Science Fiction & Fantasy



Editorial: June 2018

Welcome to issue ninety-seven of Lightspeed!

This month’s cover art is by Reiko Murakami, illustrating an original science fiction story by Merc Fenn Wolfmoor and Ada Hoffman (“I Sing Against the Silent Sun”). We also have an original SF piece by Lina Rather (“A Pilgrim’s Guide to the Lighthouse of Quvenle the Seer”), along with SF reprints by Russell Nichols (“Tie Goes to the Runner”) and James Cambias (“Contractual Obligation”).

Plus, we have original fantasy by Ashok K. Banker (“The Quiltbag”) and Emma Törzs (“From the Root”), and fantasy reprints by Micah Dean Hicks (“The Carpenter and the Beast of Teeth”) and Courtney Bird (“The Diamond Girl”).

All that, and of course we also have our usual assortment of author spotlights, along with our book and media review columns.

For our ebook readers, we also have an ebook-exclusive reprint of the fantasy novella “There’s a Hole in October” by Todd McAulty. We also have excerpts from Meet Me in the Strange, a new novel by Leander Watts, and the novel The Robots of Gotham by Todd McAulty.

Awards News

The Shirley Jackson Awards finalists have been announced, and we’re pleased to see that “The West Topeka Triangle” by Jeremiah Tolbert (from Lightspeed, January 2017) is among the finalists; we’re likewise pleased to see that “You Will Always Have Family: A Triptych” by Kathleen Kayembe (from Nightmare, March 2017) is also a finalist. Huge congrats to Jeremiah and Kathleen, and to all of the other finalists. The winners will be announced on July 15 at Readercon 29, in Quincy, Massachusettes. To learn more, and to see the complete list of finalists, visit

The Locus Award finalists have also been announced, and we’re very pleased to see that Lightspeed is among the finalists for Best Magazine, and yours truly is a finalist for Best Editor! In related news, my anthology Cosmic Powers is a finalist for Best Anthology, and Tobias S. Buckell’s story from Cosmic Powers, “Zen and the Art of Starship Maintenance” (also reprinted in Lightspeed, February 2018), is a finalist for Best Short Story. Thanks so much to all who voted for the above—it’s an honor to be nominated. The winners will be announced during the Locus Awards Weekend, June 22-24, in Seattle, Washington. To learn more, and to see the full list of finalists, visit

Finalists for the Eugie Foster Memorial Award have been announced, and Tobias S. Buckell’s aforementioned “Zen and the Art of Starship Maintenance” is also a finalist for this award, as is Violet Allen’s “Infinite Love Engine” (Lightspeed + Cosmic Powers, April 2017). Congrats to Toby and Violet for this honor, and to all of the other finalists as well. To see a complete list of the finalists, visit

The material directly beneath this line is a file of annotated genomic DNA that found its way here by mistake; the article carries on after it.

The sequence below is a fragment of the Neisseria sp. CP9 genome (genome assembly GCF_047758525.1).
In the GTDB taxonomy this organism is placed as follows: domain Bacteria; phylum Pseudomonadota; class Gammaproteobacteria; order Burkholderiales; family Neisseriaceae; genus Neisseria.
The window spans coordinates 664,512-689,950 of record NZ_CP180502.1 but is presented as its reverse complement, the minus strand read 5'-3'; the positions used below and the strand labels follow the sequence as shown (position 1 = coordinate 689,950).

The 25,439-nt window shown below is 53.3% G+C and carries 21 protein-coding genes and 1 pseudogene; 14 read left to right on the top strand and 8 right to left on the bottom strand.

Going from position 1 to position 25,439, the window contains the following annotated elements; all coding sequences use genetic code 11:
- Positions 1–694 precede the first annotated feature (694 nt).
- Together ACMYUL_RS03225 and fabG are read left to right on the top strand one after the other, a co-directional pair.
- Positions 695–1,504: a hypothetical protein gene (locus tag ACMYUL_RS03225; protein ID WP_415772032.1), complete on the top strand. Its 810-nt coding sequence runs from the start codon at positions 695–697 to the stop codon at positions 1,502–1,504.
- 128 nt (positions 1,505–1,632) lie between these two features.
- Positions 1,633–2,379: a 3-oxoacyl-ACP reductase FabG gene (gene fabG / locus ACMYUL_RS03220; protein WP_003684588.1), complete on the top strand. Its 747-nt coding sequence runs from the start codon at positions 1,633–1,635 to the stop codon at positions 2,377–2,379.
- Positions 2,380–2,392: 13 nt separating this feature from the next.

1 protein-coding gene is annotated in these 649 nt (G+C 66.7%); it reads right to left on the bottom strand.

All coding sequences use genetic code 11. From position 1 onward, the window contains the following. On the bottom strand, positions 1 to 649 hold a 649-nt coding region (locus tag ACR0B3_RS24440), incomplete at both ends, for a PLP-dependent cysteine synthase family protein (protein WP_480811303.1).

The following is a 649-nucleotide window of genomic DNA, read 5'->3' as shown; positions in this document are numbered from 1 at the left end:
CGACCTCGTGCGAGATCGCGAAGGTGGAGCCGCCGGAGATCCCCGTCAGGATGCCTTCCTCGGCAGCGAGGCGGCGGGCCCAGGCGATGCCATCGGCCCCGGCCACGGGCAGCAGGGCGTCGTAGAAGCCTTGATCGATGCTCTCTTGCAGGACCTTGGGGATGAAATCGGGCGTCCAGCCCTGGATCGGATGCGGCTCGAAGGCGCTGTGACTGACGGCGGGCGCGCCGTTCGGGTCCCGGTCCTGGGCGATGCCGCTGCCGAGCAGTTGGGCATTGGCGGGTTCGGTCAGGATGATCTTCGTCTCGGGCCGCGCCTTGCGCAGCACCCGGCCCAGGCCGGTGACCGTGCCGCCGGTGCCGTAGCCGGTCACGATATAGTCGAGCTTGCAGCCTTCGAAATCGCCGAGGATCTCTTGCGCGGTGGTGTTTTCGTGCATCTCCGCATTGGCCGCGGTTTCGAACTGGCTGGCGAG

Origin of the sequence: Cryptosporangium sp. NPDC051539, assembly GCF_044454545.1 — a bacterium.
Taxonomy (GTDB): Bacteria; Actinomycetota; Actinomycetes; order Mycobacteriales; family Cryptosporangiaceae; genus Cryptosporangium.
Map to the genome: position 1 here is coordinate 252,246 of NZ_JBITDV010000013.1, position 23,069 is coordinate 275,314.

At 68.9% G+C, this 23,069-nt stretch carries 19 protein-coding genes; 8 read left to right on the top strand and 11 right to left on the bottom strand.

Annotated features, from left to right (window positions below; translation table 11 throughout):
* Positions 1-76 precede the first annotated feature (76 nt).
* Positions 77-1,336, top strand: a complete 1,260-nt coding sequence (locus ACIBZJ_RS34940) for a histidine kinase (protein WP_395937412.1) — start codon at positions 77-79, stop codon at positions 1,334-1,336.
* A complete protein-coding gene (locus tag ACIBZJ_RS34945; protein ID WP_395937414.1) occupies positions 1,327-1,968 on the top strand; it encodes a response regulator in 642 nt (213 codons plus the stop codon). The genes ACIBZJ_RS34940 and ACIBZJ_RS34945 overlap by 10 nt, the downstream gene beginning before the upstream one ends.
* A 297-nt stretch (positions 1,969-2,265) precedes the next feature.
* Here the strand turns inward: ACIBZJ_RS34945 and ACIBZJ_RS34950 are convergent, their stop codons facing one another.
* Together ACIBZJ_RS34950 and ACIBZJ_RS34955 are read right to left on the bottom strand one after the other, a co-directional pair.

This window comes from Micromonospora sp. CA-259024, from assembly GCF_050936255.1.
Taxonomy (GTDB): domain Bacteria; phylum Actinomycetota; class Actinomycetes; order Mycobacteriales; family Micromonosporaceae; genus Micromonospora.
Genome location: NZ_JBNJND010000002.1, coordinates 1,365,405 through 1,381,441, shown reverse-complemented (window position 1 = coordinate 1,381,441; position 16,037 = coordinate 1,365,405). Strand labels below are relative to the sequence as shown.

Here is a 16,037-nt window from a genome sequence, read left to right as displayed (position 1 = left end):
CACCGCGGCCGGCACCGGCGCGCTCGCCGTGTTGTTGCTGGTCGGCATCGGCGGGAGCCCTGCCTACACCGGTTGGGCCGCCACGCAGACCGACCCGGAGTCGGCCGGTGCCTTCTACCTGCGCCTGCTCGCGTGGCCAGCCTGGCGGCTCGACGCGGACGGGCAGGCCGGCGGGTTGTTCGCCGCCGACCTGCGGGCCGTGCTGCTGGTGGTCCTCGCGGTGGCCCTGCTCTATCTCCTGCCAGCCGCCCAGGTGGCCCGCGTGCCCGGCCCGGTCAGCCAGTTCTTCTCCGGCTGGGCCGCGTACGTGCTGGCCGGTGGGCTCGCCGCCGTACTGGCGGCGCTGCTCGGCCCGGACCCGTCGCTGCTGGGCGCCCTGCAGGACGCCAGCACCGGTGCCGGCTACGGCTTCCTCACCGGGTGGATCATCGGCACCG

The Caine Prize for African Writing announced its finalists for the 2018 award, and we’re pleased to see that Wole Talabi’s “Wednesday’s Story,” from the May 2016 issue of Lightspeed is among the contenders for this year’s prize. To see the full lists of finalists, or learn more about the award, visit Congrats to Wole and all of the other nominees!

John Joseph Adams Books News for June 2018

Here’s a quick rundown what to expect from John Joseph Adams Books in 2018:

On April 17, we published Bryan Camp’s The City of Lost Fortunes, about a magician with a talent for finding lost things who is forced into playing a high stakes game with the gods of New Orleans for the heart and soul of the city. Here’s what people have been saying about the book:

  • “A deft and expansive fantasy imbued with real magic and wild plot turns.” —Kelly Link, author of Pulitzer Prize finalist Get in Trouble
  • “A phantasmagoric murder mystery that wails, chants, laments, and changes shape as audaciously as the mythical beings populating its narrative. […] The engaging style, facility with folklore, and, above all, impassioned love for the city its characters call home keeps you enraptured by the book’s most chilling and outrageous plot twists.” —Kirkus Reviews (starred review)
  • “There isn’t a dull page as Jude determines who his real friends are. Anne Rice fans will enjoy this fresh view of supernatural life in New Orleans, while fans of Kim Harrison’s urban fantasy will have a new author to watch.” —Booklist (starred review)
  • “Camp’s fantasy reads like jazz, with multiple chaotic-seeming threads of deities, mortals, and destiny playing in harmony. This game of souls and fate is full of snarky dialogue, taut suspense, and characters whose glitter hides sharp fangs. […] Any reader who likes fantasy with a dash of the bizarre will enjoy this trip to the Crescent City.” —Publishers Weekly
  • “Take a walk down wild card shark streets into a world of gods, lost souls, murder, and deep, dark magic. You might not come back from The City of Lost Fortunes, but you’ll enjoy the trip.” —Richard Kadrey, bestselling author of the Sandman Slim series